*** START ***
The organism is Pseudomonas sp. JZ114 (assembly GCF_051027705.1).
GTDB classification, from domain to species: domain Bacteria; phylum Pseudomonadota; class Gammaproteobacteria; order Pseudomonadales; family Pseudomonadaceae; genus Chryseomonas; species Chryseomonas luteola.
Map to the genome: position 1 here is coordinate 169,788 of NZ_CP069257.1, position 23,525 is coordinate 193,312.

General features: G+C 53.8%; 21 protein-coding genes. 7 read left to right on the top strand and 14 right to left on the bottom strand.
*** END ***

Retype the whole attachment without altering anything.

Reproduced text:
The organism is Pseudomonas sp. JZ114 (assembly GCF_051027705.1).
GTDB classification, from domain to species: domain Bacteria; phylum Pseudomonadota; class Gammaproteobacteria; order Pseudomonadales; family Pseudomonadaceae; genus Chryseomonas; species Chryseomonas luteola.
Map to the genome: position 1 here is coordinate 169,788 of NZ_CP069257.1, position 23,525 is coordinate 193,312.

General features: G+C 53.8%; 21 protein-coding genes. 7 read left to right on the top strand and 14 right to left on the bottom strand.